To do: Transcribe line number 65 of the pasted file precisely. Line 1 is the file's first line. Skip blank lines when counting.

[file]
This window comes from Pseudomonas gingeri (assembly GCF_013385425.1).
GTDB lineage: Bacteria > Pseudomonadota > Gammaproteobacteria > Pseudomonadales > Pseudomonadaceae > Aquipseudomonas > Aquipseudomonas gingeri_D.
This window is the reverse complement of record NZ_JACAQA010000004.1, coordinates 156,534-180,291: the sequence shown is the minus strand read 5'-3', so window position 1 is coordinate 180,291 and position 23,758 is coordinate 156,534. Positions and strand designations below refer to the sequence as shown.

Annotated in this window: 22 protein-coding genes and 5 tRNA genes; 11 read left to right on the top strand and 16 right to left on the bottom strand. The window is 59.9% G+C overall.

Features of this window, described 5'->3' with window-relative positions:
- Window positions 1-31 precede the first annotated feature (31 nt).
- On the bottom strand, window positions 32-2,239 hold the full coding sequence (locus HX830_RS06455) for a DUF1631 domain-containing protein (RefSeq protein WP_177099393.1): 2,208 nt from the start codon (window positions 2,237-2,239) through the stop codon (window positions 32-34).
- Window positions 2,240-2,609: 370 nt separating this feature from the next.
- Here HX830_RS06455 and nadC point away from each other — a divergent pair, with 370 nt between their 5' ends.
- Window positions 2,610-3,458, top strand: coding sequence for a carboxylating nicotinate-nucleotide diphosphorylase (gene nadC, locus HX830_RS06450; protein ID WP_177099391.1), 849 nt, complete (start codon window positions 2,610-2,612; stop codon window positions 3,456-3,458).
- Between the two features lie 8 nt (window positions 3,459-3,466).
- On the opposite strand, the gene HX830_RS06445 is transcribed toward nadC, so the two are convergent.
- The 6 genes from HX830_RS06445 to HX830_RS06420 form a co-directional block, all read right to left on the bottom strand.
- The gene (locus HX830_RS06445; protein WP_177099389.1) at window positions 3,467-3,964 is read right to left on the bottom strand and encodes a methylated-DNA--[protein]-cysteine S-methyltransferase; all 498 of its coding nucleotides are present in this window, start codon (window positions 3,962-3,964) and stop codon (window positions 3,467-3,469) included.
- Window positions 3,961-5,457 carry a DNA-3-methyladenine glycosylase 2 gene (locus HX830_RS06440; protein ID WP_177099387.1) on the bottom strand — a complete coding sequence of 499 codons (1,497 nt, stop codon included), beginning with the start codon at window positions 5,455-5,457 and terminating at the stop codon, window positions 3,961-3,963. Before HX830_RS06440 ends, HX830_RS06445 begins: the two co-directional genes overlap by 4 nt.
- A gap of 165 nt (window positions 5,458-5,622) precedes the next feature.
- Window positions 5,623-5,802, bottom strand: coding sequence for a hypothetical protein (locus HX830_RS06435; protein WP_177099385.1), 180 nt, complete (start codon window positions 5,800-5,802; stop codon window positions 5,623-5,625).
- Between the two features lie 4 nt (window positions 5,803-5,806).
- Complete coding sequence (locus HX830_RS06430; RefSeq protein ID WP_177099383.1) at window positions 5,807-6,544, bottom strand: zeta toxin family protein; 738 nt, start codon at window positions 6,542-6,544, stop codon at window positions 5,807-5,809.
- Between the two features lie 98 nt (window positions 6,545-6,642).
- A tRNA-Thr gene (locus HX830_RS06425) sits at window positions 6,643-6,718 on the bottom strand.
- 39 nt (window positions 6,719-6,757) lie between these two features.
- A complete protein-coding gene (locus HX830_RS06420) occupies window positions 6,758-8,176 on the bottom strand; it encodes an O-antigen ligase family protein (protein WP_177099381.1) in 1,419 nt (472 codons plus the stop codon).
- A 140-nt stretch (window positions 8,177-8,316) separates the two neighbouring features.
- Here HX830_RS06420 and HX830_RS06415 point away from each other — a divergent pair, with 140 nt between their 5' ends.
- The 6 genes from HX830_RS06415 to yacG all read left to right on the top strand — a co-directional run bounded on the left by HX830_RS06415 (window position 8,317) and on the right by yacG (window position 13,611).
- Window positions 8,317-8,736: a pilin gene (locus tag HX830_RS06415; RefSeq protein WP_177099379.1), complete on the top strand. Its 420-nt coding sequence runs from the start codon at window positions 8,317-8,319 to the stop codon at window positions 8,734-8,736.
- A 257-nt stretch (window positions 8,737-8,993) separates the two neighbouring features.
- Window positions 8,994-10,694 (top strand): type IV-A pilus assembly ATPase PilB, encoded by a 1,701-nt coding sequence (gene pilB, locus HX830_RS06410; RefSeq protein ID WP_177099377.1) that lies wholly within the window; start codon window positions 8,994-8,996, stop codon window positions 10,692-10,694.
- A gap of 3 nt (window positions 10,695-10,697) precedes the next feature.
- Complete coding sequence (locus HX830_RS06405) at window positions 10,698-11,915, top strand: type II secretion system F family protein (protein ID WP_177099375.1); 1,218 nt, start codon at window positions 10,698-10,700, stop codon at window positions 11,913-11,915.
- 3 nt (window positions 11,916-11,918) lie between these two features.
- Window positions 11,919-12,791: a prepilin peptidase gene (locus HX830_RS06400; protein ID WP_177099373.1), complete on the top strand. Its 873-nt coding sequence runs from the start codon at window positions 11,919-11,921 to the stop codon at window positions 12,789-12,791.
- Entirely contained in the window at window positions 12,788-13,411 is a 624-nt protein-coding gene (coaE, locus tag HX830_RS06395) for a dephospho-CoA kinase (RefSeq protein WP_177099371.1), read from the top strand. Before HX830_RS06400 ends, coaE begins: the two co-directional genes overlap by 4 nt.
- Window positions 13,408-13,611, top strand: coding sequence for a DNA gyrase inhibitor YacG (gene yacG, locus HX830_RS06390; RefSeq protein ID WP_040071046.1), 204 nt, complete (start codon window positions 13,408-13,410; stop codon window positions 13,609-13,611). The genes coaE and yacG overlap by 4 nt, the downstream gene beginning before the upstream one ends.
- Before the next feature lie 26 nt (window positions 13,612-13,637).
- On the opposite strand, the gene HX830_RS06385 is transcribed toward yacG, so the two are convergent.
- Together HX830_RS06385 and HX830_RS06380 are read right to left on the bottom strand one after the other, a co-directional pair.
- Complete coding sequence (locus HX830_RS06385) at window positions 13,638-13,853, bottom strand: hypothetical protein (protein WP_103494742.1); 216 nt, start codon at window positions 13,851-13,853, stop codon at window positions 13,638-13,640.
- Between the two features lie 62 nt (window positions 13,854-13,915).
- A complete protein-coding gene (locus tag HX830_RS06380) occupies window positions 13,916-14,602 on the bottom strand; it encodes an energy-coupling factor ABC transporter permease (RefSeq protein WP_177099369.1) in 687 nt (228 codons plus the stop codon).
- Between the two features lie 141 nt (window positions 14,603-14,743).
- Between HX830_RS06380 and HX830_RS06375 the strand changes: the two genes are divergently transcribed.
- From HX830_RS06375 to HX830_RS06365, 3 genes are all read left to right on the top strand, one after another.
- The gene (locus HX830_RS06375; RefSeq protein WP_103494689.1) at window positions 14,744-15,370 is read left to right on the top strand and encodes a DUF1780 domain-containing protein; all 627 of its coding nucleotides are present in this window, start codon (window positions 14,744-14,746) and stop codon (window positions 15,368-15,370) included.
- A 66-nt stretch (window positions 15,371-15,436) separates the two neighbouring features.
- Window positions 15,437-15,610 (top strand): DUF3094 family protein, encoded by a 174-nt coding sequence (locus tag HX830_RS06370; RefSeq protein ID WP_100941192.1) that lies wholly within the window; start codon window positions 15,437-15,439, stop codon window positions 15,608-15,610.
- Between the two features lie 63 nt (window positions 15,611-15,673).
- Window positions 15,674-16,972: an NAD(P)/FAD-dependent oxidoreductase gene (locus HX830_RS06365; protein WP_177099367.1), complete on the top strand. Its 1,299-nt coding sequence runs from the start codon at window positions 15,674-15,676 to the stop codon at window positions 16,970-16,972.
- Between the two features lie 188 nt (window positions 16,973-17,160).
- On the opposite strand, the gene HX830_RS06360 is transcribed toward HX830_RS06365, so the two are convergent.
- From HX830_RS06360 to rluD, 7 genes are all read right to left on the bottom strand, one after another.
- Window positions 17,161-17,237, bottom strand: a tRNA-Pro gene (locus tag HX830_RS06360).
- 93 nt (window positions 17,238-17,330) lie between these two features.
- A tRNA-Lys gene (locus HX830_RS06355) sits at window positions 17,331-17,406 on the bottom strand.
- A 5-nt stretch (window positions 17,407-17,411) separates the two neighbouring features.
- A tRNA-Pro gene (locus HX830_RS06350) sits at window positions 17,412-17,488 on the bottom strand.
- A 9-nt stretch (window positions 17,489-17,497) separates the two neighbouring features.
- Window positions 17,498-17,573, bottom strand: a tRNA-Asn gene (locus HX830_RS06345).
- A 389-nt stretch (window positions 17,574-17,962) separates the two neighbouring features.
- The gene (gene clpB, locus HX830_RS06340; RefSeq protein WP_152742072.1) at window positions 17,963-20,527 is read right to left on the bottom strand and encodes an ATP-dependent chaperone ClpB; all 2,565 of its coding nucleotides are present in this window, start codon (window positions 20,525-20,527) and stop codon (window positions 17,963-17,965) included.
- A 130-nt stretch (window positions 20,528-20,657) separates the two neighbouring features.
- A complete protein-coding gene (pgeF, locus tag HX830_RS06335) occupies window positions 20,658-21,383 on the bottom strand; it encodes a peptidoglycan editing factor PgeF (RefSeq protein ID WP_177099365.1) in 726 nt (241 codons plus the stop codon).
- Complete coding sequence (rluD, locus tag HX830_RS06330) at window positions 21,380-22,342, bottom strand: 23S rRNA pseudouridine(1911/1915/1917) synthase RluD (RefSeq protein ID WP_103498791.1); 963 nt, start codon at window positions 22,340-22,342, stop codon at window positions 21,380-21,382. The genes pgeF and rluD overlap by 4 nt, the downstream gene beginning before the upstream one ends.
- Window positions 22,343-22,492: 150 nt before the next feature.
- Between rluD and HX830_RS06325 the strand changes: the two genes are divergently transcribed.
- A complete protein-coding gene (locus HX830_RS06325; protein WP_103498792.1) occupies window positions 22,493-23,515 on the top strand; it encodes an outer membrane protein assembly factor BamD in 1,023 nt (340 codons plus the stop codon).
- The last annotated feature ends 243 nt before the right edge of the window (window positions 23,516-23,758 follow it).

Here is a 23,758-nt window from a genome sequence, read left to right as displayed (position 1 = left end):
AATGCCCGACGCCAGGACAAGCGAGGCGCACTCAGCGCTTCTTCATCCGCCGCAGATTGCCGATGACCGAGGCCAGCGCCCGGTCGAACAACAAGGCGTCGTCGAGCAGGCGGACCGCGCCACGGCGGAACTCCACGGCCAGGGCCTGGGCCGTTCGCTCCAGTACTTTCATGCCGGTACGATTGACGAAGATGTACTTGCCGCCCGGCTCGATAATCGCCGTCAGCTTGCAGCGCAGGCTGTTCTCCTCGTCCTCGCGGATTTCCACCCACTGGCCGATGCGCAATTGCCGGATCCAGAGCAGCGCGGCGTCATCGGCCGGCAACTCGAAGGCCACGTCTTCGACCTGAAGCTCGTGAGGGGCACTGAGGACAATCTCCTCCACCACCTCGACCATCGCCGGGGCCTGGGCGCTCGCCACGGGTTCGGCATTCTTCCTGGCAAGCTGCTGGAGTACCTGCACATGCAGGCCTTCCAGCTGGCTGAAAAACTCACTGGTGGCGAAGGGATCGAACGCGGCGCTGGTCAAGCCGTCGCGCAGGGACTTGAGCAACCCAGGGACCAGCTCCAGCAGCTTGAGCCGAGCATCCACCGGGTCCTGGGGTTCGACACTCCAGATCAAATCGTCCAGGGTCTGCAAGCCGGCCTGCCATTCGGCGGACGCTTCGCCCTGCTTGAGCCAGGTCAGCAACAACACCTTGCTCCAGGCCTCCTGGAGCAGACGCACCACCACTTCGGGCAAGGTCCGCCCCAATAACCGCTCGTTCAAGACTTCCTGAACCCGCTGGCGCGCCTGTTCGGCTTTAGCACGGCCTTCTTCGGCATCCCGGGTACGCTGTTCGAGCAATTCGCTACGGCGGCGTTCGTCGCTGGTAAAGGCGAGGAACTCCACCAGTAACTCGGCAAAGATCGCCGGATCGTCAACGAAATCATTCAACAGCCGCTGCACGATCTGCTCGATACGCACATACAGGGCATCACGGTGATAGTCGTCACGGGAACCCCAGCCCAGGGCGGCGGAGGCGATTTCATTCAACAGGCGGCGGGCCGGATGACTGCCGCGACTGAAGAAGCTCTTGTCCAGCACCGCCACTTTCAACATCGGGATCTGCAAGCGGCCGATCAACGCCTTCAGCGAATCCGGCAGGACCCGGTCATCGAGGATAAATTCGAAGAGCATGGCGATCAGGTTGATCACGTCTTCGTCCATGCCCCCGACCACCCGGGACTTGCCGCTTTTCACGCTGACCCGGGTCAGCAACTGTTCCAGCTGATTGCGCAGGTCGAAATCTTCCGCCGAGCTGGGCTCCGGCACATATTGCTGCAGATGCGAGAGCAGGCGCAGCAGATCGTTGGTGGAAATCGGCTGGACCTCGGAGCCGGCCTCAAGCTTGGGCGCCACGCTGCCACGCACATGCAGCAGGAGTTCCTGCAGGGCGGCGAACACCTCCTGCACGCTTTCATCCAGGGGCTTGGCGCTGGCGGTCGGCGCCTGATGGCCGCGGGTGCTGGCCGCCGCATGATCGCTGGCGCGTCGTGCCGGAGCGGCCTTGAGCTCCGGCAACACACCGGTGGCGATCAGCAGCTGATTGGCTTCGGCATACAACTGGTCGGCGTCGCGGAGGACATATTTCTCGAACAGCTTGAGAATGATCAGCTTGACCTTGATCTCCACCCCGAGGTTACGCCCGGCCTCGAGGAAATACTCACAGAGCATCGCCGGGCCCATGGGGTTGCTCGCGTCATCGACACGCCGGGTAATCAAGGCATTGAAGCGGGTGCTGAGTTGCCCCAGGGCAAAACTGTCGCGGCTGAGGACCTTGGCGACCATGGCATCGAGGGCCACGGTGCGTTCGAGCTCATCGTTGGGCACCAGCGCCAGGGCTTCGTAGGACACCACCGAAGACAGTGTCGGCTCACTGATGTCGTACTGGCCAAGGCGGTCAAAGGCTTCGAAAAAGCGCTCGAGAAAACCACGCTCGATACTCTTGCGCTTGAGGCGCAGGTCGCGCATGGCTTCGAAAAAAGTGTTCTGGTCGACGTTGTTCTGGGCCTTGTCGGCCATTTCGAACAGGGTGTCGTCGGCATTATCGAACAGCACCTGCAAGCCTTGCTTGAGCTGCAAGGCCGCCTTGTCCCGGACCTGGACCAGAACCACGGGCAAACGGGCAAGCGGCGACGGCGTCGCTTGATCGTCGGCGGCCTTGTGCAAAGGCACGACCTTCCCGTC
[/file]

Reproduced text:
- Window positions 22,343-22,492: 150 nt before the next feature.